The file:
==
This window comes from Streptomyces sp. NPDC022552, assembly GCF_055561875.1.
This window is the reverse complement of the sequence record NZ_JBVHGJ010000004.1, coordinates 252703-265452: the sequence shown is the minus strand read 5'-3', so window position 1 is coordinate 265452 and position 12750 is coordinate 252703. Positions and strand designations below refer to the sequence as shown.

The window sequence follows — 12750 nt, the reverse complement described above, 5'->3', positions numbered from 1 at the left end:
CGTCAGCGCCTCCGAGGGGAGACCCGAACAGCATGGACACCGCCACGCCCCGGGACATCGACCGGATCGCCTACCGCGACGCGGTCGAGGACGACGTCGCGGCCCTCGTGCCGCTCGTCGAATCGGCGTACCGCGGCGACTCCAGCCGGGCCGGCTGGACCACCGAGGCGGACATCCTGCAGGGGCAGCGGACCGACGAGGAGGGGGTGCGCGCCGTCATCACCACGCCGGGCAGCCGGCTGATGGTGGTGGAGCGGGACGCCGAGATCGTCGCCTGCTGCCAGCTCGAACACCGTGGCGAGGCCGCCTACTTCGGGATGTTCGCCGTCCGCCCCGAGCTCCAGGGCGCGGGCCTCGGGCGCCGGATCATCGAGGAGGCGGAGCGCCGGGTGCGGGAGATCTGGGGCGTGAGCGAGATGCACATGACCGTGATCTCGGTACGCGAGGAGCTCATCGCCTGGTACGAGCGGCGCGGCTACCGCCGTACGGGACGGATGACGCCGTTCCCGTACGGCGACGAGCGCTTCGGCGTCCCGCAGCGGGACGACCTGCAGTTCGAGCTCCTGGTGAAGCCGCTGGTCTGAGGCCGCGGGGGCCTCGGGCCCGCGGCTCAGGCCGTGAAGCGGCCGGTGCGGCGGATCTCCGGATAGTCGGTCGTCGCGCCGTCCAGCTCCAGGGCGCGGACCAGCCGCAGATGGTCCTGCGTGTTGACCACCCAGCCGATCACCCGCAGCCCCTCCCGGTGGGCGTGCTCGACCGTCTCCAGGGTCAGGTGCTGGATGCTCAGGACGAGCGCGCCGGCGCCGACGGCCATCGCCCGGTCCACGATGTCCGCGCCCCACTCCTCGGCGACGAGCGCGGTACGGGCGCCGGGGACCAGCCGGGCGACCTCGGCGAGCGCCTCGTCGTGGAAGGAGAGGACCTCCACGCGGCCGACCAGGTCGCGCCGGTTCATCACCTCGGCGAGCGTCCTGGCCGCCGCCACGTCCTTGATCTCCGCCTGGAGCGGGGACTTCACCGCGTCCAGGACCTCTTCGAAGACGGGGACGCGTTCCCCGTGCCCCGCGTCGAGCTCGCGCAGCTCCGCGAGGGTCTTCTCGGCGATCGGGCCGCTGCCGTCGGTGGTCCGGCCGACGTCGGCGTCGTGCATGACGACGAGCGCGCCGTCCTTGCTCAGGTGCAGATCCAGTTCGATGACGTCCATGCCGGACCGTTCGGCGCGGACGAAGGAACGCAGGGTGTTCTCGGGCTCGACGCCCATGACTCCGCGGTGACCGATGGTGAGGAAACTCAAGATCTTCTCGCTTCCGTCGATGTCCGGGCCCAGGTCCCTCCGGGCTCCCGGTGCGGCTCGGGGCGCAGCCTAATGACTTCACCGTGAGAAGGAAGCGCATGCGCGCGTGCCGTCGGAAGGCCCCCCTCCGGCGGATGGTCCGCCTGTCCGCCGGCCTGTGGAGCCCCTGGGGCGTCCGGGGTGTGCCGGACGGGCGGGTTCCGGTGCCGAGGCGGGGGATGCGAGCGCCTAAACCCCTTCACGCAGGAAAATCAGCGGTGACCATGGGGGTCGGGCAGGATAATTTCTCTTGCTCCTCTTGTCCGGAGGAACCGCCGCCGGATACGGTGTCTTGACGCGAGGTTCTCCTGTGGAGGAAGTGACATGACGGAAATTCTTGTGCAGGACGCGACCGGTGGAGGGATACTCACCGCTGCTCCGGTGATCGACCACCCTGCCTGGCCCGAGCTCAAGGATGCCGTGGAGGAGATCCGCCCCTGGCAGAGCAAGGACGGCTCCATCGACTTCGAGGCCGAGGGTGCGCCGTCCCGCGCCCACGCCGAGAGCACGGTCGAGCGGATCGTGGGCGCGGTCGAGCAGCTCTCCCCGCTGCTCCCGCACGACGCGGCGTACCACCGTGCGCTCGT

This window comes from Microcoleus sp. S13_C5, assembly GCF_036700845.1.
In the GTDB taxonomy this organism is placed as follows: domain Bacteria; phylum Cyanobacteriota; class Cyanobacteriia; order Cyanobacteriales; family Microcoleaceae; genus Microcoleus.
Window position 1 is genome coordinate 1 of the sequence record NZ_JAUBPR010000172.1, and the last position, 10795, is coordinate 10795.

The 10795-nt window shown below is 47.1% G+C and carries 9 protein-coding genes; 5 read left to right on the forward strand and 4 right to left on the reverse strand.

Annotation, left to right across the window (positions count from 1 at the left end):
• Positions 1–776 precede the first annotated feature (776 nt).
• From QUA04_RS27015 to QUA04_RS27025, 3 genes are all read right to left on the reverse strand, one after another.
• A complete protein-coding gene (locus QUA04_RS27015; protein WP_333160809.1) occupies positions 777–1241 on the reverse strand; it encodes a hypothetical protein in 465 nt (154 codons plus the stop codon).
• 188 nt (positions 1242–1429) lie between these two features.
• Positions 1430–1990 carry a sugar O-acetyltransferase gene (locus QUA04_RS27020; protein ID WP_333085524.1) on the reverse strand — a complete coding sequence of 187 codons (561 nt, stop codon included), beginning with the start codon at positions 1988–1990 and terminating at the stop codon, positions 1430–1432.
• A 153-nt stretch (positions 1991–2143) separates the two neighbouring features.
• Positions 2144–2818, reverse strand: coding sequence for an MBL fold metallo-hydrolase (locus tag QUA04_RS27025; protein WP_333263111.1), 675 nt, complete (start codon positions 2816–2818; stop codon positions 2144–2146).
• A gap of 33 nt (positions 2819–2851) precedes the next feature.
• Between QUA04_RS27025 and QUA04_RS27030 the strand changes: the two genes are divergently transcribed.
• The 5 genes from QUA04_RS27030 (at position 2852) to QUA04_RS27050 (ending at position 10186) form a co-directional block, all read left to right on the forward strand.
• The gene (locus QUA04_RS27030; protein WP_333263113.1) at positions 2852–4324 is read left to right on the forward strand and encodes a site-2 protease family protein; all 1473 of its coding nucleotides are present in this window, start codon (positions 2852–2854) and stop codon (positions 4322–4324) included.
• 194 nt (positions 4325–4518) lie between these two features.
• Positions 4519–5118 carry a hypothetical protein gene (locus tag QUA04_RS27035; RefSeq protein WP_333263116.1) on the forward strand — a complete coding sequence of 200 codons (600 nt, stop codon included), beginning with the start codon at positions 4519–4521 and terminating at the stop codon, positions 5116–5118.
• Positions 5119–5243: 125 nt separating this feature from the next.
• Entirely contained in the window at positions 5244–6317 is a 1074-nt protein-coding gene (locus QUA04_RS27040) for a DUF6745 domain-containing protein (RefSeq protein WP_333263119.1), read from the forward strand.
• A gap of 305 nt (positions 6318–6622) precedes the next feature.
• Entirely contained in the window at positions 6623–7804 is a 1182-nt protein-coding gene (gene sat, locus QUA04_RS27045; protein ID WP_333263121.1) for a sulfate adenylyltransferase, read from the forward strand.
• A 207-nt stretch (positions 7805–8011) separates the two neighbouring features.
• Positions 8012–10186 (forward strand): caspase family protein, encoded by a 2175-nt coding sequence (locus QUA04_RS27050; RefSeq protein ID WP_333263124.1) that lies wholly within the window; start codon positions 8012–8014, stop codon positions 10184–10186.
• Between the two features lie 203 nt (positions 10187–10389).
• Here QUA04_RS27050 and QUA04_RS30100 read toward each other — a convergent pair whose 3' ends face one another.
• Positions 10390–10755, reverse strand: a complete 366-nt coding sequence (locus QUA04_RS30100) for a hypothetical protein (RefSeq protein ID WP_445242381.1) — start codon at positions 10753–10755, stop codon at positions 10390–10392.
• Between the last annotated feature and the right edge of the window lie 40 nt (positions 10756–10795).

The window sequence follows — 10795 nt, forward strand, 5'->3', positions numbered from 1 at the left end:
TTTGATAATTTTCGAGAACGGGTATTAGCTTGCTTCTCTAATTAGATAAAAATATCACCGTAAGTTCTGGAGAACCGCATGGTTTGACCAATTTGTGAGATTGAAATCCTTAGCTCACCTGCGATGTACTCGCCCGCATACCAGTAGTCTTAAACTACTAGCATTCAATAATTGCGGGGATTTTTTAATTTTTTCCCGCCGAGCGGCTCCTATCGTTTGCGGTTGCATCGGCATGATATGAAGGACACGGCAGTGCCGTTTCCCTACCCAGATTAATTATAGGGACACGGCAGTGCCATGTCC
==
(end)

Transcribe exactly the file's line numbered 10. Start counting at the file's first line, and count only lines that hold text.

• Positions 1–776 precede the first annotated feature (776 nt).